LXC is a lightweight Virtualization technology that is used to run multiple isolated virtual units often referred to as containers in a chroot environment on a single host using a single Linux kernel.
Some common terminologies used with LXC include:
- chroot – Chroot also referred to as change root or change root jail is a section in the file system which is isolated from the rest of the file system. A program executed in this environment cannot access files outside the designated directory tree.
- cgroups – This is a Kernel feature that allows aggregating or partitioning tasks (processes) and all their children into hierarchically organized groups to isolate resources.
Installing LXC on Ubuntu
LXC can easily be installed on Ubuntu from upstream repositories using the following commands:
$ sudo apt install lxc
The above command will install lxc package and all dependencies required then configure a default container network. The name of the bridge is lxcbr0:
# ip ad | grep lxc 3: lxcbr0: <NO-CARRIER,BROADCAST,MULTICAST,UP> mtu 1500 qdisc noqueue state DOWN group default qlen 1000 inet 10.0.3.1/24 scope global lxcbr0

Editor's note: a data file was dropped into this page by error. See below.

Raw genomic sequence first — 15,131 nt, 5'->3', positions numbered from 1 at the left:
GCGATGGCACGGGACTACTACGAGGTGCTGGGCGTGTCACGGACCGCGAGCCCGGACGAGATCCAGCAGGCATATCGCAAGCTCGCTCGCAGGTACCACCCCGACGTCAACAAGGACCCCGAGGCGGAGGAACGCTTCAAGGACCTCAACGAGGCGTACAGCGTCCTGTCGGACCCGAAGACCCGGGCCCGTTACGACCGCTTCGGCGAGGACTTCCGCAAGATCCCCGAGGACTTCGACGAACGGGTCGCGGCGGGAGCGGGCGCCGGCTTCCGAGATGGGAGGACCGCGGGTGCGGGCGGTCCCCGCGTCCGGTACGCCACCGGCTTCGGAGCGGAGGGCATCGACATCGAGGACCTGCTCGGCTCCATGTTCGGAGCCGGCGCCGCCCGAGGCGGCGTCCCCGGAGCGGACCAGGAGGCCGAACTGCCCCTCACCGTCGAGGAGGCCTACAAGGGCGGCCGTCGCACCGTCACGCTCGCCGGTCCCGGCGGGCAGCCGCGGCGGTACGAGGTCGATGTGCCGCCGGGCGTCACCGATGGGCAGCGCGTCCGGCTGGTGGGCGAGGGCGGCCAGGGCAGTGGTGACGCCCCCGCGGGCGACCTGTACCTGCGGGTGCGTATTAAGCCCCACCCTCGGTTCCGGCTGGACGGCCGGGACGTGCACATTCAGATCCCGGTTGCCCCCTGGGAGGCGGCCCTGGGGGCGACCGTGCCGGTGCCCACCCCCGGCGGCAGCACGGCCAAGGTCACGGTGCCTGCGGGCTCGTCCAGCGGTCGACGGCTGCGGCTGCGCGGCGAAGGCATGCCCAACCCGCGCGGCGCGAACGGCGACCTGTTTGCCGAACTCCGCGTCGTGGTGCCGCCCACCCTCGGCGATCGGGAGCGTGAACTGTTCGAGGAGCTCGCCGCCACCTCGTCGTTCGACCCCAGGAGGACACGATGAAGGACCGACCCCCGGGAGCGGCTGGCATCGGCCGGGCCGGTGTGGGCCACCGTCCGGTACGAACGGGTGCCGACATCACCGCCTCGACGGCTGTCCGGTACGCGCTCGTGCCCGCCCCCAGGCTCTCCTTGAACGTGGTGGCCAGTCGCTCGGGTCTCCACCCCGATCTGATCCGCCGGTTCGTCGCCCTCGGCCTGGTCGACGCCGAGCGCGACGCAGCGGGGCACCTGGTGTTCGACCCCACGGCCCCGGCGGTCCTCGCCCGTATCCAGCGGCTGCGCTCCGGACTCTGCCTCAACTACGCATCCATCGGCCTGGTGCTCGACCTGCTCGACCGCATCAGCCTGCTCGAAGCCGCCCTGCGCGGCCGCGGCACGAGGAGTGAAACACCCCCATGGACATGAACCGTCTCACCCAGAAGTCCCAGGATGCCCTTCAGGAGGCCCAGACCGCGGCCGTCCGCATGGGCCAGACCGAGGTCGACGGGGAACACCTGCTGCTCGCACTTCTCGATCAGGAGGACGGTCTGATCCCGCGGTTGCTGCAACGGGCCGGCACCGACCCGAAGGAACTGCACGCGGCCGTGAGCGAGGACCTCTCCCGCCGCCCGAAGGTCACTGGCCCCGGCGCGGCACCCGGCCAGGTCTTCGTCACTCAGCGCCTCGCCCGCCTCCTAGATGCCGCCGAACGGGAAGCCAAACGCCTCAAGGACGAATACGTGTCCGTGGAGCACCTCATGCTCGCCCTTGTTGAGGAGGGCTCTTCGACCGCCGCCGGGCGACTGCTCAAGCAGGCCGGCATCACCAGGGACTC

Using LXC on Ubuntu
You can use LXC in two modes:
- Privileged – This is when you run lxc commands as root user.
- Unprivileged – This is when you run commands as a non-root user.
Below is an example of essential commands to create an LXC container.
# lxc-create -t download -n mylxc-ubuntu -- --dist ubuntu --release xenial --arch amd64
-n for the name of the container and -t for a template. Once the container has been created, it is nor started by default. You can list all lxc containers using:
To start the container, run:
# lxc-start -n <container-name>
Install LXC Web UI on Ubuntu
There are a number of tools that you can use to manage your LXC containers. On this article, we’ll install and use LXC Web Panel. Run this command to install it:
# wget https://lxc-webpanel.github.io/tools/install.sh -O - | bash
This will automatically install and configure LXC Web UI for you. You’ll get an output similar to below after installation.
Installtion complete! Adding /etc/init.d/lwp... Done Starting server...done. Connect you on http://your-ip-address:5000/
As you can see, the service is listening on port 5000. If you have a firewall, open the port so that you can access it from a remote device.
$ sudo ufw allow 5000
You can now open the URL http://your-ip-address:5000/ on your browser to access the dashboard.
Login with user admin and password admin
Don’t forget to change the password after logging in.